It’s mid-2016. Malcolm Turnbull had called for a double dissolution election and the country’s at the tail-end of one of the longest campaigns in Australian history; Donald Trump is running for President in the US; the Brexit vote is imminent; climate change is wreaking havoc. I’m 23 and I feel like the whole world is ending as I doom scroll the news and feel the panic set in.
And then, on the radio, I hear Luca Brasi’s cover of Paul Kelly’s ‘How to Make Gravy’ and I’m stopped in my tracks. I listen to the cover on repeat, singing along as it’s blasting in my inner-city Brisbane sharehouse over and over and suddenly, I feel better — momentarily at least. The track takes me back to a different time when things were easier: sitting in the backseat of dad’s car beside my younger sister driving around Far North Queensland, listening to him sing along and tap the steering wheel. In just five minutes, the Tasmanian band transports me to a different time completely. I’m warm, fuzzy, and thinking things might just be okay, after all.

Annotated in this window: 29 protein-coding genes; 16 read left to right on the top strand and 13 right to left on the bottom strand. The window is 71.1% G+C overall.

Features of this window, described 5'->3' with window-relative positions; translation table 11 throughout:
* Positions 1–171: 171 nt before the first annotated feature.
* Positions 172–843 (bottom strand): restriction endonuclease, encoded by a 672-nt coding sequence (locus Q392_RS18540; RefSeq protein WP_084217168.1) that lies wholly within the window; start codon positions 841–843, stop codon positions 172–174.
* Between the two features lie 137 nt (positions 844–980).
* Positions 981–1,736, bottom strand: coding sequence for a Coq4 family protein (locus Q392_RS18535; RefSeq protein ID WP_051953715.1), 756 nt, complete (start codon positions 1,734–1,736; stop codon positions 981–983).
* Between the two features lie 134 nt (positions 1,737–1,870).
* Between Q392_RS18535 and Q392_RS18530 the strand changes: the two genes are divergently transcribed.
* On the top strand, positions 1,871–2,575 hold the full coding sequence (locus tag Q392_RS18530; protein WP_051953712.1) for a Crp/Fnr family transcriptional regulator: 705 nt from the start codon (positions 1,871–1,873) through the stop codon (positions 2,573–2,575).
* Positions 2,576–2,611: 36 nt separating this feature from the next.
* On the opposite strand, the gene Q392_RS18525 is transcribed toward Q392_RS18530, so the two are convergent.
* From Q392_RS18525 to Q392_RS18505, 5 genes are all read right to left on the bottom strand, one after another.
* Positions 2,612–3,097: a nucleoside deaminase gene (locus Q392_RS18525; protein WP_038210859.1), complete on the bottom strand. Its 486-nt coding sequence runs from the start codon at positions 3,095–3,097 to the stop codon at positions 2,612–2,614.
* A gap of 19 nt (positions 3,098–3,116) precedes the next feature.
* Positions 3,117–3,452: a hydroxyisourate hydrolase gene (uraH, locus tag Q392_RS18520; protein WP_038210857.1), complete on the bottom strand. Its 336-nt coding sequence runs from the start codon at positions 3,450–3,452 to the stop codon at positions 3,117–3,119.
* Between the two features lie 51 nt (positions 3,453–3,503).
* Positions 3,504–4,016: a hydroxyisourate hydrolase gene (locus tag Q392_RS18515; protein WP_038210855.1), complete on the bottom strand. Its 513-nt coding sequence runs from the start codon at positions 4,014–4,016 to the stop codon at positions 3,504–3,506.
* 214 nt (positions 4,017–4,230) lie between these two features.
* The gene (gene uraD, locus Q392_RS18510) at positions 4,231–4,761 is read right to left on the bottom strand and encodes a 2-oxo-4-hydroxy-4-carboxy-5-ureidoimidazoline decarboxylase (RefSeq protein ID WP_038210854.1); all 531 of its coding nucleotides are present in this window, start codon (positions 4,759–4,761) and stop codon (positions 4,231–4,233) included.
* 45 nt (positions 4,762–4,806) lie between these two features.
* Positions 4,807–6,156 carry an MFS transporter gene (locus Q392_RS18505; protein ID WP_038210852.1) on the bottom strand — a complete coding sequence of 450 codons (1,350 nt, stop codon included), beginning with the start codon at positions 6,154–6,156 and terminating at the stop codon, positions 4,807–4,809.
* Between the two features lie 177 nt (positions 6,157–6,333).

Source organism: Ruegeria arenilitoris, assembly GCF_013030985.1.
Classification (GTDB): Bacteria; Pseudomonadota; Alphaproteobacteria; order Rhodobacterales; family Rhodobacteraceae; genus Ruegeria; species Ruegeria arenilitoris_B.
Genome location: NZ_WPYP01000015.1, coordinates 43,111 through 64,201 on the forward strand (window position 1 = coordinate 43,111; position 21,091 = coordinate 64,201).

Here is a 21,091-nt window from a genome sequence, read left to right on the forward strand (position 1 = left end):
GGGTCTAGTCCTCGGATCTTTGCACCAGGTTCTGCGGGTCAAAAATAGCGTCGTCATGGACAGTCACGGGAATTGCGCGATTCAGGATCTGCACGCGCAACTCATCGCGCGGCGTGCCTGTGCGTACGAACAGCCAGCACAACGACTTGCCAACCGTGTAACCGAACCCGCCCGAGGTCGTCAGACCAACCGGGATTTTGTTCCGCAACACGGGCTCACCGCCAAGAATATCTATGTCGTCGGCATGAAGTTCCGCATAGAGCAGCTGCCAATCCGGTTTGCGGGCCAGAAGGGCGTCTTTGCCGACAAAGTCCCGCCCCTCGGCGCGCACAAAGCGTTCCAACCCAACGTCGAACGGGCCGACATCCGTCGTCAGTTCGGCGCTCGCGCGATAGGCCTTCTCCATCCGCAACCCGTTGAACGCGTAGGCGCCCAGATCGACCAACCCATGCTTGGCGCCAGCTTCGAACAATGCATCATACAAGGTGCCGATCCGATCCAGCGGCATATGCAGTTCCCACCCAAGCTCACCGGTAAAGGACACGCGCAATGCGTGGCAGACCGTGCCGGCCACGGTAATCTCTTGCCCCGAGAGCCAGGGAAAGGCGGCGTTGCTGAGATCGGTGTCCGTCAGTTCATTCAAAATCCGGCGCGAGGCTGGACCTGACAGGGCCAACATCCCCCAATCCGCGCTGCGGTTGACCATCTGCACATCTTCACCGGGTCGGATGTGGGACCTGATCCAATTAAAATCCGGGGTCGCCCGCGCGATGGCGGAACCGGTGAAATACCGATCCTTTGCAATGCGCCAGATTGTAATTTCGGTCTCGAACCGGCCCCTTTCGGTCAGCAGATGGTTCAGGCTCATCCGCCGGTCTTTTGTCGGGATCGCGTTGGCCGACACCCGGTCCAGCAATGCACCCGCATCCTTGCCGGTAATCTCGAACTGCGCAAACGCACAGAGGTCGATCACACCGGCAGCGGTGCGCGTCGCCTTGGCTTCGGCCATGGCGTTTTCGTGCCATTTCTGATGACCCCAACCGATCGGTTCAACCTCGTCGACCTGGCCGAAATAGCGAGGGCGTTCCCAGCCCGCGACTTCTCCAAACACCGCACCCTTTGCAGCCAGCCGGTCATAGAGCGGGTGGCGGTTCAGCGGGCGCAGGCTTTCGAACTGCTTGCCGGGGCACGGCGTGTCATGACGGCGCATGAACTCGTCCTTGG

I wasn’t alone. While Paul Kelly is one of the country’s most treasured artists — and ‘How To Make Gravy’ will remain one of his most loved and most covered songs — Luca Brasi’s rendition catapulted the band into the ears and hearts of new fans in what would be their breakout year. Their original song ‘Anything Near Conviction’, performed in the same segment as ‘How To Make Gravy’, made it into the Hottest 100 for that year, while their Like A Version was included in the 200. It has since amassed over 1.3 million views on YouTube, 4.1 million streams on Spotify, and became a regular feature in the band’s live set for the following two years. The band even take the piss out of themselves in their video for ‘Let It Slip’ showing someone holding up a “PLAY GRAVY” sign as they perform their own original material instead.